Nonhomogeneous goods are often difficult to convey because the liquid substance tends to separate from the solid substance. If one uses a bucket conveyor or a similar device, then the liquid cannot be efficiently conveyed. If one uses a pump, difficulties arise with the solid component. It is nevertheless desirable in the case of liquid, nonhomogeneous, materials in tanks that the liquid and solid components remain mixed (homogenized). Particularly in the case of such material as grape mash, there occurs a separation of the components if the grape mash is stored in a horizontally positioned, cylindrical or approximately cylindrical tank. The must settles on the bottom and the pulp and peels float on top.

If it is desired to empty the grape mash from the tank by means of a pump, the must flows out downwardly and out of the floating, solid parts. Thus, an umpumpable mass of solid material is left. The use of agitators to keep the solid and liquid parts of such goods mixed has already been tried but known agitators work the grape mash too intensively and thereby develop further disadvantages in the wind-pressing step. Furthermore the known agitators consist of an undesirably large number of parts which makes cleaning thereof correspondingly complicated and time-consuming. However, cleaning thereof is required at least once a day. Further, the large number of structural parts increases the price of the known agitators. The large surfaces, corners and edges of the agitator elements which must be moved against the grape mash require in addition a substantial amount of force.

The basic purpose of the invention is to produce an agitator which is constructed simply and therefore inexpensively, which can be cleaned easily and in addition will not damage the goods which are being handled.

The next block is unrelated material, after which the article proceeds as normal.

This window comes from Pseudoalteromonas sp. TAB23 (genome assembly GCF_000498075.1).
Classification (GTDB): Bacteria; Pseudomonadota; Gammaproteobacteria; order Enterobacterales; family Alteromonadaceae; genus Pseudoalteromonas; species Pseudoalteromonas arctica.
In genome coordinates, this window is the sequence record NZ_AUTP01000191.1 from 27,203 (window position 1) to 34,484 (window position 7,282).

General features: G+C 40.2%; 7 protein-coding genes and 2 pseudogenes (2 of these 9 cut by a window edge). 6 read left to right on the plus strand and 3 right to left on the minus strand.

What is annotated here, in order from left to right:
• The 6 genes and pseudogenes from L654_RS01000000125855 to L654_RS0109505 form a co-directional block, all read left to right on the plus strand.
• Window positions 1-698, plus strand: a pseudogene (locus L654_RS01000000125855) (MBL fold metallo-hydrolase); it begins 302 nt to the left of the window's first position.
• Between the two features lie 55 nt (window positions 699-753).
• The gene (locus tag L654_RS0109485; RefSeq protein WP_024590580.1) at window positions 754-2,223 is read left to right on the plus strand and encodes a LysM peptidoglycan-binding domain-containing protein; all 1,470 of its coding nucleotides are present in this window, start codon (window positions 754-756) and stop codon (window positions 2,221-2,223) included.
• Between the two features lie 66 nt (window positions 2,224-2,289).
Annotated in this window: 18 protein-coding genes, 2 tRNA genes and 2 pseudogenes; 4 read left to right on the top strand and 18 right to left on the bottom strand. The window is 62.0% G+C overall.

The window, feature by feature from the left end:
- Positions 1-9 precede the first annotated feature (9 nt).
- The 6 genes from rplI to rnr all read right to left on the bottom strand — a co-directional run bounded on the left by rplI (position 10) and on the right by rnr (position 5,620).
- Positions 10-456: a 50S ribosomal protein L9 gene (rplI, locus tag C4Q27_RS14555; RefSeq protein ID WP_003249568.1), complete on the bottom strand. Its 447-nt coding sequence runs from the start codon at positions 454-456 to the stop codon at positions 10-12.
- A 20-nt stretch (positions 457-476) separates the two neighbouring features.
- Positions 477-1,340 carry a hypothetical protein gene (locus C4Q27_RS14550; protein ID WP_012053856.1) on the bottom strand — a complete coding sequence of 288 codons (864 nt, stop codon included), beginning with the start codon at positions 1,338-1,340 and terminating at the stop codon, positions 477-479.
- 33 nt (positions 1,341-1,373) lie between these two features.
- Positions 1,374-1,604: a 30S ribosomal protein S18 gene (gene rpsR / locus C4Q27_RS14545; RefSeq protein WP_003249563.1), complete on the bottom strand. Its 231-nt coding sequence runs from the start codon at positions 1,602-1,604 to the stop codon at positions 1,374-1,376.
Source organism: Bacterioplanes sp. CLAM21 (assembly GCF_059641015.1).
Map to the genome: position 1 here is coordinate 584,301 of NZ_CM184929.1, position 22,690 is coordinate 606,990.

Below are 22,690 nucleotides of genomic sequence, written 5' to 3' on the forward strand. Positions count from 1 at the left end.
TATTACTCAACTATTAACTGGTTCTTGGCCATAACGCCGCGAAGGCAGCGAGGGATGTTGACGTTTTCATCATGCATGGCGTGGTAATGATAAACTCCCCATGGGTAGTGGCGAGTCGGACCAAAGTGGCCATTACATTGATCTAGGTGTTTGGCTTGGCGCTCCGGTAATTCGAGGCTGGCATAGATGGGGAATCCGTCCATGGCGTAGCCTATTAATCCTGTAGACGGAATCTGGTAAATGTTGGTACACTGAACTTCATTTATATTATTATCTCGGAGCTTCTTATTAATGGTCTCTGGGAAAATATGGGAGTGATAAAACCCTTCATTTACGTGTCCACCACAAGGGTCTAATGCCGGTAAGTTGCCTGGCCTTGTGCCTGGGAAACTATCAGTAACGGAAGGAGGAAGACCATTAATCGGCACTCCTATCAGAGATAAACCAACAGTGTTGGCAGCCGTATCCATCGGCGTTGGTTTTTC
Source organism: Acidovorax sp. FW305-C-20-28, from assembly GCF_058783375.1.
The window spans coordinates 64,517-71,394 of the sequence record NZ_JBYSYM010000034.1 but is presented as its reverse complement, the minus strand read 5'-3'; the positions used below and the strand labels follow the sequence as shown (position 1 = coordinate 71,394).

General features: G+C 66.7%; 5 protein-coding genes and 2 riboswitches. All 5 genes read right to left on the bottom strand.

The invention attains this purpose by arranging in the tank a rotatable spiral of a small width and at a selected pitch.

Due to the fact that the narrow spiral circulates continuously only small amounts of the material to be agitated, there is achieved a protective treatment of the materials so handled, particularly referring to grape mash. Furthermore only a few arms are necessary for supporting the agitating spiral because the spiral itself comprises a closed structural member. The narrow spiral carries floating thick materials in the upper zone of the tank into the liquid at the bottom. On the other hand, it carries liquid upwardly on the opposite side and mixes it again with the thick materials floating on the top. This assures a constant good mixture (homogenization) of the materials to be agitated, particularly grape mash. Furthermore the agitator results in a very open structure with only a few parts which permits an easy and time-saving cleaning. Finally this agitator is constructed simply, with minimum materials and therefore inexpensively. Through the pitch of the spiral the materials to be agitated are led slowly and without damage to the discharge opening of the tank. This agitator is advantageously arranged near the bottom of the tank.

If the discharge opening is not at the end of the tank and if therefore parts of the spiral are positioned on both sides of the tank discharge opening, then the flights thereof have oppositely extending pitch to convey the material from both ends of the tank to the discharge opening.

The spiral blade can stand perpendicularly to the imaginary cylinder which it encloses. Advantageously, it, however, is positioned at an angle to such imaginary cylinder such that the outer edge of the blade, seen in direction of rotation, leads the inner edge. Due to the angle of pitch of the spiral, the goods, such as grape mash, to be agitated, are carried along still better and are treated more carefully.

Finally, according to a further embodiment of the invention the spiral can be constructed as a self-supporting structural part without a supporting shaft. In this manner, the cleaning of the agitator is made still easier.


The invention will be discussed more in detail hereinafter in connection with exemplary embodiments which are illustrated in the drawings, in which:

FIG. 1 is a vertical cross-sectional view of a tank having an agitator mounted therein;

FIG. 2 is a cross-sectional view along the line II--II of FIG. 1;

FIG. 3 is a cross-sectional view as in FIG. 2 of a modified embodiment, and

FIG. 4 is a cross-sectional view as in FIG. 1 of a further embodiment.